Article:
What has 'Bharat Mata Ki Jai' to do with religion? Why turn the sweetest phrase into a cuss word? - Firstpost
Powered By:
In Association With:
You are here:

What has 'Bharat Mata Ki Jai' to do with religion? Why turn the sweetest phrase into a cuss word?

  Updated: Mar 19, 2016 13:10 IST

#Amma   #Bharat Mata Ki Jai   #India   #indians   #Maa   #Mathaji   #Mother   #Mother India   #Patriotism  

Hurtin’ each other, makin’ each other feel bad.

I don’t understand some of the things that mesmerise us and absorb our time and energy. For example, saying Bharat Mata Ki Jai is merely an extension of saluting the motherland… Or in cases of certain other countries, the fatherland.

It has nothing to do with religion, so why obfuscate the issue? Is it even an issue? What is wrong with people? Is this our problem of the day?

Is this even an issue worth fighting against? Reuters

Is this even an issue worth fighting against? Reuters

Where is the deification? Open to correction but when did you last go and purchase or be gifted a statue of Bharat Mata? There are pictures that are superimposed on the map as artistic license and you don’t want to espouse one, don’t. It is still your motherland. Nothing changes that.

But is it really an issue per se and does it deserve to be another scissor in the constant push to divide communities and generate misunderstanding? Even more depressing is when one of the most loving sentiments is made controversial.

Truly, I have no problem uttering any salutation if I am so addressed. Take religion in itself without going into the semantics of it. In a world where we call ourselves a global village we lose nothing when we respond with “Buddha namo” or “Salaam Aliakum” or “Sat Sri Akal.” If I met a Zoarastrian and I said, “Hamazor Hama Asho Bed,” would I become a lesser person, diminish myself in any way? If I went to church and said Amen, so be it.

The word ‘mother’ is so beautiful and all encompassing. We are a nation that hurls it happily at anyone with a few silver streaks in their hair, not always to their liking. “Mathaji” and “maaji” is a word of endearment and respect that is second nature to Indians and to mess around with it is unseemly and only underscores one fact: there are some people only looking for an excuse to foment trouble.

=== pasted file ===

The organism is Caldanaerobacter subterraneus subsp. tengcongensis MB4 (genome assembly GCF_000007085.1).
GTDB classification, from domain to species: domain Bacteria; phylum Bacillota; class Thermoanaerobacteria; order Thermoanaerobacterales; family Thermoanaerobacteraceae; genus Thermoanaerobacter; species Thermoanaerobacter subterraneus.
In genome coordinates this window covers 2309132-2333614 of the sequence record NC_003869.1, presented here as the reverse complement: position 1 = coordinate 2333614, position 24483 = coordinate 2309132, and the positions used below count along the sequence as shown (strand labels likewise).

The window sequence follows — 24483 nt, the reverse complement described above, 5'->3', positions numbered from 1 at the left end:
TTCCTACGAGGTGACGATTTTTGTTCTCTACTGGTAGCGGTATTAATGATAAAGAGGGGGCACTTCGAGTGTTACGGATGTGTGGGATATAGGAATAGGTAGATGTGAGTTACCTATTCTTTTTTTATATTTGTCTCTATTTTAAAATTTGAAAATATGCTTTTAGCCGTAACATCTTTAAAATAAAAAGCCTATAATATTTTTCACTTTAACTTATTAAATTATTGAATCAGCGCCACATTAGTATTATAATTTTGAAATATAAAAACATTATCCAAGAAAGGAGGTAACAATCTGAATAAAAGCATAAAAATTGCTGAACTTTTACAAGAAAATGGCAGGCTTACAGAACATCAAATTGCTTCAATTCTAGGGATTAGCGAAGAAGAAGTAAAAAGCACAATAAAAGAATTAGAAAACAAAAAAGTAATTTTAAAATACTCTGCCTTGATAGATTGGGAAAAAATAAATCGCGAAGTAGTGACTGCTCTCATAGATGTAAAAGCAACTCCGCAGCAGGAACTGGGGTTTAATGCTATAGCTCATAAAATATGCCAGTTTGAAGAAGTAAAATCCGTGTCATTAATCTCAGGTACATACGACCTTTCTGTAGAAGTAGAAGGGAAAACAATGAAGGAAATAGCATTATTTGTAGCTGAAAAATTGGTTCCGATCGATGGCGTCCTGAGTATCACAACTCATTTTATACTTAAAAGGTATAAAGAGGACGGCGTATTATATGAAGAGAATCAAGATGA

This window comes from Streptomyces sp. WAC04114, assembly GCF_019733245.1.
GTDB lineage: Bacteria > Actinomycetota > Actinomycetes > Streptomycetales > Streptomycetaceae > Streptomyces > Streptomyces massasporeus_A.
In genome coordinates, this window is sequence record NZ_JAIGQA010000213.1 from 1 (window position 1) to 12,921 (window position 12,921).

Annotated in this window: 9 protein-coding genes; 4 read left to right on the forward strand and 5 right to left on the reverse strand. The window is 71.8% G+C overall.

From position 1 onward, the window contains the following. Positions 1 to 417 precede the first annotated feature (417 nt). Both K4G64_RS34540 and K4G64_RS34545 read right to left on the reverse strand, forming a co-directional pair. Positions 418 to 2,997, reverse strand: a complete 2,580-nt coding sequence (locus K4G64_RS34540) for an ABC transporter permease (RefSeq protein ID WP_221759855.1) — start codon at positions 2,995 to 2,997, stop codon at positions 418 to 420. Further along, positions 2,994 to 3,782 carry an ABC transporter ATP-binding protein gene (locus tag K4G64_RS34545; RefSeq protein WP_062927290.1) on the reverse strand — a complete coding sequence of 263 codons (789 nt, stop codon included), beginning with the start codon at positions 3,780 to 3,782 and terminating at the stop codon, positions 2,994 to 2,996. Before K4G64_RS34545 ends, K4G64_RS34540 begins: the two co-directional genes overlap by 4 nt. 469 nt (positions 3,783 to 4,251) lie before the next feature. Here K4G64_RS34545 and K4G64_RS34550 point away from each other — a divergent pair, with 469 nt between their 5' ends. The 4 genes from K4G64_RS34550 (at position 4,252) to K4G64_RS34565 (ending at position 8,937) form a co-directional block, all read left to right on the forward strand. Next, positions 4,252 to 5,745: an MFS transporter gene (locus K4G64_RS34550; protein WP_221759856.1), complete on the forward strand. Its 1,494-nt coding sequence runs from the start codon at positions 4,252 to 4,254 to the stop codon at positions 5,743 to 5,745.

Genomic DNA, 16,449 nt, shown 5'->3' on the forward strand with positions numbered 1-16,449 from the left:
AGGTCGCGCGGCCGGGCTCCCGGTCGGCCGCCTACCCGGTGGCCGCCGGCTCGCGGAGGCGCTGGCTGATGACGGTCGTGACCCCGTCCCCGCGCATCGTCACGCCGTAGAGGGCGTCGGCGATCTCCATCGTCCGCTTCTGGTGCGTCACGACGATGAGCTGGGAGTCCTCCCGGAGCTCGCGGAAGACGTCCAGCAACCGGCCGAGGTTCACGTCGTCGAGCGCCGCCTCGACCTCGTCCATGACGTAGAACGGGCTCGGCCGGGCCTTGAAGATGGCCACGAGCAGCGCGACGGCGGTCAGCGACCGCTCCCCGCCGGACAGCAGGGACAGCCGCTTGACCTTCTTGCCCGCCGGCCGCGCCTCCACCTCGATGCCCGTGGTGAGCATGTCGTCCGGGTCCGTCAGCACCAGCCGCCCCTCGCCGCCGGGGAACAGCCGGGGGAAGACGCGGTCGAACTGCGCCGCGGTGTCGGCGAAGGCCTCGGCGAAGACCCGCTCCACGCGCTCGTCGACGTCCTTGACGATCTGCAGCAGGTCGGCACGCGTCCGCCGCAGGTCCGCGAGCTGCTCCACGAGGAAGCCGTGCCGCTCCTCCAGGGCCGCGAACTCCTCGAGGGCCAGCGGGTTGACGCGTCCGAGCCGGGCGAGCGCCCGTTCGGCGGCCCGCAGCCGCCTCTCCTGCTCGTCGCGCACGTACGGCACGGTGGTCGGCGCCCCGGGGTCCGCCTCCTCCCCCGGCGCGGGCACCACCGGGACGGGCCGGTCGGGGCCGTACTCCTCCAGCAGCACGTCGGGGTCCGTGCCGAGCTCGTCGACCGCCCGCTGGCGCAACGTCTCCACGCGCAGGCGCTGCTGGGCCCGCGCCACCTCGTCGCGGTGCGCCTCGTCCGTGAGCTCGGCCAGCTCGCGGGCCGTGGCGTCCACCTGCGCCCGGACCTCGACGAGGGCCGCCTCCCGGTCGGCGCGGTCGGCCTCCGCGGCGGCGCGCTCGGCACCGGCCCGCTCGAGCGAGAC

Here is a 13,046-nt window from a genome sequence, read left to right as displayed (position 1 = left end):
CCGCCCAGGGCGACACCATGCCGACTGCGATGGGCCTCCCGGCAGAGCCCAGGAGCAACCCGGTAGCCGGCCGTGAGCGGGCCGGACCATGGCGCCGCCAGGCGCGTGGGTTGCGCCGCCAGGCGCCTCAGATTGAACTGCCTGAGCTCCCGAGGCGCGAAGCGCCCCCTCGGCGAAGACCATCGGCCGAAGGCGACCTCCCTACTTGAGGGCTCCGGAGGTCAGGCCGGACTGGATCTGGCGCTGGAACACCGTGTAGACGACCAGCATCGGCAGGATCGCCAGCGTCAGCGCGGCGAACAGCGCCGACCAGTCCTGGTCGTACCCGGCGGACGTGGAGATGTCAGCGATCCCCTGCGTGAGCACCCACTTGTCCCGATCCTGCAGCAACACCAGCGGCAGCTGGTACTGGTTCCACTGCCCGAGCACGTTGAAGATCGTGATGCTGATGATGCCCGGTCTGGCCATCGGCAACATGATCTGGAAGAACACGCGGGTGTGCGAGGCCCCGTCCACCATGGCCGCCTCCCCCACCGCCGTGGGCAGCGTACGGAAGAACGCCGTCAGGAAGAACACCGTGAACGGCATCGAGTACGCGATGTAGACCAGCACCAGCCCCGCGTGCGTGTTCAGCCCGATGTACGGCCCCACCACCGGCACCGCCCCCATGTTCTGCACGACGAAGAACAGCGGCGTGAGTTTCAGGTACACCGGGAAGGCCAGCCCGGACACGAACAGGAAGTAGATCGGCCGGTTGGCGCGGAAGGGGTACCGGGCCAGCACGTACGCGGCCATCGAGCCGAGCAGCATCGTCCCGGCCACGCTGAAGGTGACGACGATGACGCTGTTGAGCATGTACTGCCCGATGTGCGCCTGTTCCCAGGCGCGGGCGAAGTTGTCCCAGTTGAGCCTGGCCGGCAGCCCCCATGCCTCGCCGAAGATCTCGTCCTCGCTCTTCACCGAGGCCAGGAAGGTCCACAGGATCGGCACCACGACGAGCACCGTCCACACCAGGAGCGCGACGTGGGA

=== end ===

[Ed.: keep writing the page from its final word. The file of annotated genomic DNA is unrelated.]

The issues have now become increasingly trivial and this waste of energy could be channelled for so much more meaningful activity. There is a growing suspicion that everyone with a mad hatter idea wants to air it in the hope of getting attention and basking in that 15 minutes of fame.

Let’s take it further. Does anyone in Ethiopia object to saying Widd Innat Ityopp'ya (March Forward, Dear Mother Ethiopia) or do they say it bursting with pride. South of the border they say, Sri Lanka Matha and no one falls apart. In Bangladesh who objects when they sing, “In Spring, Oh mother mine, the fragrance from your mango-groves makes me wild with joy-Ah, what a thrill!”

If we start picking on these things where does it end? Don’t watch ‘Mother India’, ban the book of that name by Catherine Mayo. Would you resist saying ‘Mother Mary?’ Don’t have Mother’s day. You wish to speak of fertility don’t use the term ‘Earth Mother.’ Don’t even say, ‘the mother of all battles’ in case someone misunderstands.

People die for their motherland. They play sport for it. They watch their flag go up and what greater glory than to have it whip in the breeze as a tribute to you. Our sweetest songs are those that speak of ‘patriotic’ thoughts… how we have intellectually curdled that word into a curse.

Leave you with a few other thoughts:

Mikhail Kalashnikov (inventor of the AK 47): I made it for my motherland.

Vladimir Putin:I don’t read books by people who have betrayed the Motherland.

Oprah Winfrey: My first day in Chicago, September 4, 1983. I set foot in this city, and just walking down the street, it was like roots, like the motherland. I knew I belonged here.

M.F.Hussein: India is my motherland.

Catherine Helen Spence: As we grew to love South Australia, we felt that we were in an expanding society, still feeling the bond to the motherland, but eager to develop a perfect society, in the land of our adoption.

Liu Yang; I am grateful to the motherland and the people. I feel honored to fly into space on behalf of hundreds of millions of female Chinese citizens.

Having said all this, if it still floats your boat to find some virtue in resisting a salute to your country keep these words in mind:

Breathes there a man with soul so dead
Who never to himself has said,
This is my own my native land,
My motherland.

Comment using Disqus

Show Comments